Cloned Defective Interfering Influenza Virus Protects Ferrets from Pandemic 2009 Influenza A Virus and Allows Protective Immunity to Be Established

Nigel J. Dimmock, Brian K. Dove, Paul D. Scott, Bo Meng, Irene Taylor, Linda Cheung, Bassam Hallis, Anthony Marriott, Miles Carroll, Andrew J. Easton

Research output: Contribution to journalArticlepeer-review

21 Citations (Scopus)

Abstract

Influenza A viruses are a major cause of morbidity and mortality in the human population, causing epidemics in the winter, and occasional worldwide pandemics. In addition there are periodic outbreaks in domestic poultry, horses, pigs, dogs, and cats. Infections of domestic birds can be fatal for the birds and their human contacts. Control in man operates through vaccines and antivirals, but both have their limitations. In the search for an alternative treatment we have focussed on defective interfering (DI) influenza A virus. Such a DI virus is superficially indistinguishable from a normal virus but has a large deletion in one of the eight RNAs that make up the viral genome. Antiviral activity resides in the deleted RNA. We have cloned one such highly active DI RNA derived from segment 1 (244 DI virus) and shown earlier that intranasal administration protects mice from lethal disease caused by a number of different influenza A viruses. A more cogent model of human influenza is the ferret. Here we found that intranasal treatment with a single dose of 2 or 0.2 μg 244 RNA delivered as A/PR/8/34 virus particles protected ferrets from disease caused by pandemic virus A/California/04/09 (A/Cal; H1N1). Specifically, 244 DI virus significantly reduced fever, weight loss, respiratory symptoms, and infectious load. 244 DI RNA, the active principle, was amplified in nasal washes following infection with A/Cal, consistent with its amelioration of clinical disease. Animals that were treated with 244 DI RNA cleared infectious and DI viruses without delay. Despite the attenuation of infection and disease by DI virus, ferrets formed high levels of A/Cal-specific serum haemagglutination-inhibiting antibodies and were solidly immune to rechallenge with A/Cal. Together with earlier data from mouse studies, we conclude that 244 DI virus is a highly effective antiviral with activity potentially against all influenza A subtypes.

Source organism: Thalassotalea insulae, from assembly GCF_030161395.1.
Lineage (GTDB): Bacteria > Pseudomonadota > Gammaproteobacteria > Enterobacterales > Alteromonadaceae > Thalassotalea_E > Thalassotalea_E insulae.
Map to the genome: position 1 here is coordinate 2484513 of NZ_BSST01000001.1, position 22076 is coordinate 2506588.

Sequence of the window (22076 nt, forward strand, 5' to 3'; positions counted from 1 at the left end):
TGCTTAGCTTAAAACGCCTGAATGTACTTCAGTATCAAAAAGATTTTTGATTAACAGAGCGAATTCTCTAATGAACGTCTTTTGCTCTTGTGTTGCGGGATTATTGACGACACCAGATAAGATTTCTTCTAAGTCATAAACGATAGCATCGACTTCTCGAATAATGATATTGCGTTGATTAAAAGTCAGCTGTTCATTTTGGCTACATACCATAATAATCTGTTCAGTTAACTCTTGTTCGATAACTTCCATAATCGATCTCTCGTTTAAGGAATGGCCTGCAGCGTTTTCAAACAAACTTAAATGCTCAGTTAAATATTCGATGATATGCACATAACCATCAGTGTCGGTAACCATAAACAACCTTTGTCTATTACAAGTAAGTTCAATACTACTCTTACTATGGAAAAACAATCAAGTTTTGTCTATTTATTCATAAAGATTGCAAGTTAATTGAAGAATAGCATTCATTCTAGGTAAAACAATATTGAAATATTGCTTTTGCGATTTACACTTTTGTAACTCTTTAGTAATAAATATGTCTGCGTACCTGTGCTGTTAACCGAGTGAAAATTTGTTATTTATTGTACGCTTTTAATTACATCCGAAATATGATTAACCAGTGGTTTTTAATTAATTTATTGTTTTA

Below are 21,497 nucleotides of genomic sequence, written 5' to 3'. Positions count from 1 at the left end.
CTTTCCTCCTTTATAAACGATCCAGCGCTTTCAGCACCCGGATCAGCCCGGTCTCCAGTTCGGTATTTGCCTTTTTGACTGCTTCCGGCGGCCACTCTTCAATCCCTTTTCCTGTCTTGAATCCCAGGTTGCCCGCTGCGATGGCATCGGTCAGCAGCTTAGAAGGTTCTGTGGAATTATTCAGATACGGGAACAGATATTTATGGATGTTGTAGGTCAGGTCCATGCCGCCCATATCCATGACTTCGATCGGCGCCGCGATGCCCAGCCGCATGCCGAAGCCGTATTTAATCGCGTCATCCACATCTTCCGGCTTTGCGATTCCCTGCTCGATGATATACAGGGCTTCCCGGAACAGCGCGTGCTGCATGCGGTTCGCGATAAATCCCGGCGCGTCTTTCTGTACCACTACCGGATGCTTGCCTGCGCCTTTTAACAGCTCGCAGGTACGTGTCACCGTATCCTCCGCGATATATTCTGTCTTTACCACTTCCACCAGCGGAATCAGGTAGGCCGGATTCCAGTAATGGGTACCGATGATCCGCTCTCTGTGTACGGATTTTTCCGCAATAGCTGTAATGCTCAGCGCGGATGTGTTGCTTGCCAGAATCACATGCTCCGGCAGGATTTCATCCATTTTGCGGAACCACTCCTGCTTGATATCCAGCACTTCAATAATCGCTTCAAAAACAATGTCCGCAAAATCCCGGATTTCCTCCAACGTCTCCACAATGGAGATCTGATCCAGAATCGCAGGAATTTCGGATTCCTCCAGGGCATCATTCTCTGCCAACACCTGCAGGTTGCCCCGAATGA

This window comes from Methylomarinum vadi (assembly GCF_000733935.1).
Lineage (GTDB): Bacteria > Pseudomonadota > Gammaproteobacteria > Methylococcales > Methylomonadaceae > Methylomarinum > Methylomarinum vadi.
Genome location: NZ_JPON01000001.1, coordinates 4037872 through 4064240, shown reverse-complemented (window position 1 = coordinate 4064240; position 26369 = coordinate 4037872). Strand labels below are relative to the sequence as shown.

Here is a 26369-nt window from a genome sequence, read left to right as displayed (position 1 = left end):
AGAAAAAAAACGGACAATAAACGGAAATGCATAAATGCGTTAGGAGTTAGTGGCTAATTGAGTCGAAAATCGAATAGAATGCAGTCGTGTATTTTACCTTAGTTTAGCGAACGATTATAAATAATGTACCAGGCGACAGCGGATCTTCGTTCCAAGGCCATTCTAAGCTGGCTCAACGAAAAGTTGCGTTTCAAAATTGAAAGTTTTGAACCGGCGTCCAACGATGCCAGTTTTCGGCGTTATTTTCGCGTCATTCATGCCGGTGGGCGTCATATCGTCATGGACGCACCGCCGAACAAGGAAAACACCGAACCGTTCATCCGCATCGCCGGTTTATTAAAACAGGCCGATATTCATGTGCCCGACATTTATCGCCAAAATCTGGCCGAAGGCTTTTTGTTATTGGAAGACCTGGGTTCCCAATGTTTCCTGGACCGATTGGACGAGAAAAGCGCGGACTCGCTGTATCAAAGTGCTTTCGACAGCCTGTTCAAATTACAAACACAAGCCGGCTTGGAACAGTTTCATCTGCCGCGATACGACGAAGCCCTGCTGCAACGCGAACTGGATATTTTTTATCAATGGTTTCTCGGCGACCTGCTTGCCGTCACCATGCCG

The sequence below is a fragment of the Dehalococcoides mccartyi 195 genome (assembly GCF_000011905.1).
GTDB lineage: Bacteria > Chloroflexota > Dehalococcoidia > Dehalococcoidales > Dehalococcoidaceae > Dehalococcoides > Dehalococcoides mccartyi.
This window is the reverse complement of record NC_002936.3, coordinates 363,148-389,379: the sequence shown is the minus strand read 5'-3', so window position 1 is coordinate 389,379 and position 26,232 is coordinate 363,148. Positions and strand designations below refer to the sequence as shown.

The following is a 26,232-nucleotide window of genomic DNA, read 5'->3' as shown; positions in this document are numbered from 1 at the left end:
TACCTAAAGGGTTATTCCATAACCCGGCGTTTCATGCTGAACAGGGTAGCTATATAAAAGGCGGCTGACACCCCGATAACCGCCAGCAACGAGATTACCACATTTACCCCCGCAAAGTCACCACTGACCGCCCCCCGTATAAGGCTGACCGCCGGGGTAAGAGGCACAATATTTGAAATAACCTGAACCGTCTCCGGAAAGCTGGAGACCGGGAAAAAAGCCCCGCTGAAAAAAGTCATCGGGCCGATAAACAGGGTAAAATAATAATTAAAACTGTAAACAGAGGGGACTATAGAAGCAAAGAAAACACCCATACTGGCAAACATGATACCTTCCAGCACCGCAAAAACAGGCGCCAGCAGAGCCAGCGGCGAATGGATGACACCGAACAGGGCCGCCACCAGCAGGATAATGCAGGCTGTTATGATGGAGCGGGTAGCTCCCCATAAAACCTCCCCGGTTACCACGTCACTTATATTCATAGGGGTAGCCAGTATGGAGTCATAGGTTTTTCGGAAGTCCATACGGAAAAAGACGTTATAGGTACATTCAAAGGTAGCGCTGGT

Original languageEnglish
Article numbere49394
JournalPLoS ONE
Volume7
Issue number12
DOIs
Publication statusPublished - 12 Dec 2012

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